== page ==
John Trumbull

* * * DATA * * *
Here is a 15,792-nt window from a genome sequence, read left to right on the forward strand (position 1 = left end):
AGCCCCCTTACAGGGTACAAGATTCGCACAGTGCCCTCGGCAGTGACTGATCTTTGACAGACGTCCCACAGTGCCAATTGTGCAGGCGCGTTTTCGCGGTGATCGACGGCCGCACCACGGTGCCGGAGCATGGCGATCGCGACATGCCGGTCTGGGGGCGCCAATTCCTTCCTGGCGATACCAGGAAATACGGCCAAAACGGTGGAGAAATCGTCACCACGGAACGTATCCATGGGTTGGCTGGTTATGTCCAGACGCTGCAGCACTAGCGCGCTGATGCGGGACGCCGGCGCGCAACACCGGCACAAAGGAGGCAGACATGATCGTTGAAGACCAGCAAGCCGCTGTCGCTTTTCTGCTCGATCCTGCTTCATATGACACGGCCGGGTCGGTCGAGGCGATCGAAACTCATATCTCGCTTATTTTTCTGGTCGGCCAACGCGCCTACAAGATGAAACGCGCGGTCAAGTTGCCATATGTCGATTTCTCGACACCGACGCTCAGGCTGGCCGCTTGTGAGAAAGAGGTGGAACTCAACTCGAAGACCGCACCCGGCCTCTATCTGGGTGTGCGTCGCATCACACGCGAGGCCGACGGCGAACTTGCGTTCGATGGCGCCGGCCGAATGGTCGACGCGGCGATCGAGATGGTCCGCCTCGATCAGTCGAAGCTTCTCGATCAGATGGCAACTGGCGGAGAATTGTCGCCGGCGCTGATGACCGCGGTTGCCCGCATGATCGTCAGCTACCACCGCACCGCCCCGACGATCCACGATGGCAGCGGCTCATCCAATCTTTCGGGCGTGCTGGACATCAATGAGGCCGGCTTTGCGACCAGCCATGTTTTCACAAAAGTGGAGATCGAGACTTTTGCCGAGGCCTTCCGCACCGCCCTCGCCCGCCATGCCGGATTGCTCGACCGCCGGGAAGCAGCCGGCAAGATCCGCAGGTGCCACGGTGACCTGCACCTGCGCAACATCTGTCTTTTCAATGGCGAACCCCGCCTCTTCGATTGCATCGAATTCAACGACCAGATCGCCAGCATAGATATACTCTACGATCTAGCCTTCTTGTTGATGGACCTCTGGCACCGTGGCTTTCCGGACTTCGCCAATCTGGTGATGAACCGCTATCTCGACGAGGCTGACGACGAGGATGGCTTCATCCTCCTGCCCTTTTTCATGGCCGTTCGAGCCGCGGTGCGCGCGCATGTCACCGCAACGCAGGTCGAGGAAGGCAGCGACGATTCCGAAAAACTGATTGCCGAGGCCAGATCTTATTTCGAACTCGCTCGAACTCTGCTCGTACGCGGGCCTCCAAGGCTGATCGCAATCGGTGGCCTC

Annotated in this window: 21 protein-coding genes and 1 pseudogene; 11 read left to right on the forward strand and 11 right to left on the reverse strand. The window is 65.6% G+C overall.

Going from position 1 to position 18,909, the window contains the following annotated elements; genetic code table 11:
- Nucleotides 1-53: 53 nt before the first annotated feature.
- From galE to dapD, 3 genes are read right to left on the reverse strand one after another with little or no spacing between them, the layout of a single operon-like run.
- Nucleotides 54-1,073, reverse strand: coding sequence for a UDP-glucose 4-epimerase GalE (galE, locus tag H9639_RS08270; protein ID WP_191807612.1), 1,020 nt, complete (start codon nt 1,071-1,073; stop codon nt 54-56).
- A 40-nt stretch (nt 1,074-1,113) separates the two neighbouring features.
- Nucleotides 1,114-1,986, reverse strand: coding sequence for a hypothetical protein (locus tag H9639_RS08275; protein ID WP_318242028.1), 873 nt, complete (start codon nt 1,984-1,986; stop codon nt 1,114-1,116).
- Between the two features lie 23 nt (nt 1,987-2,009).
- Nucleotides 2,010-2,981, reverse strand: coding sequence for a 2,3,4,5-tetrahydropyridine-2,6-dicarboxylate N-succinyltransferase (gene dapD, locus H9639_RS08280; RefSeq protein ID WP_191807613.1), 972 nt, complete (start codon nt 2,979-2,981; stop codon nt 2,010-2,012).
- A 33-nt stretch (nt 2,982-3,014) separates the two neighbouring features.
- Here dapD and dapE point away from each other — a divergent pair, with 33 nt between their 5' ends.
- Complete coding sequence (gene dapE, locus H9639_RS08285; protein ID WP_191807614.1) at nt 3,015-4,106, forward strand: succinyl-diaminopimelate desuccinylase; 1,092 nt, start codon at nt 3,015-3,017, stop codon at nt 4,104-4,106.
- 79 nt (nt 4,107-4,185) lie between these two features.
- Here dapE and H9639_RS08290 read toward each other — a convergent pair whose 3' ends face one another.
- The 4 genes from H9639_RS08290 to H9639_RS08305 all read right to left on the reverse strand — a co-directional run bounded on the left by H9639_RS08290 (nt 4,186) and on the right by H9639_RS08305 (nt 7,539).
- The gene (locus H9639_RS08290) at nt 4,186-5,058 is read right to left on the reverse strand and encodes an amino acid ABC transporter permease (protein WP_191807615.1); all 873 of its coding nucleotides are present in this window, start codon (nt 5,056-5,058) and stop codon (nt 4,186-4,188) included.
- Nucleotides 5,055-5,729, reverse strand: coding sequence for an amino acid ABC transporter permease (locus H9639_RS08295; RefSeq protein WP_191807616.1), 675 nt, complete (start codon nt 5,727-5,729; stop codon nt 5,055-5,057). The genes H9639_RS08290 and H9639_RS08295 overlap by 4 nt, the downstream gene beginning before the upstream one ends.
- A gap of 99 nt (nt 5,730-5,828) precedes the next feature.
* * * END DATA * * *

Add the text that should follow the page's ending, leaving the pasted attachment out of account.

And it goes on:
John Trumbull was a Revolutionary War veteran and an American artist of the early independence period, notable for his historical paintings of the American Revolutionary War. He has been called "The Painter of the Revolution". Trumbull's Declaration of Independence, one of his four paintings which hang in the United States Capitol Rotunda, was used on the reverse of the commemorative bicentennial two-dollar bill. Trumbull was born in Lebanon, Connecticut, to Jonathan Trumbull and Faith Trumbull, his father served as Governor of Connecticut from 1769 to 1784. Both sides of his family were descended from early Puritan settlers in the state, he had two older brothers, Joseph Trumbull, the first commissary general of the Continental Army in the Revolutionary War, Jonathan Trumbull Jr. who would become the second Speaker of the House of the United States. The young Trumbull entered the 1771 junior class at Harvard College at age fifteen and graduated in 1773. Due to a childhood accident, Trumbull lost use of one eye.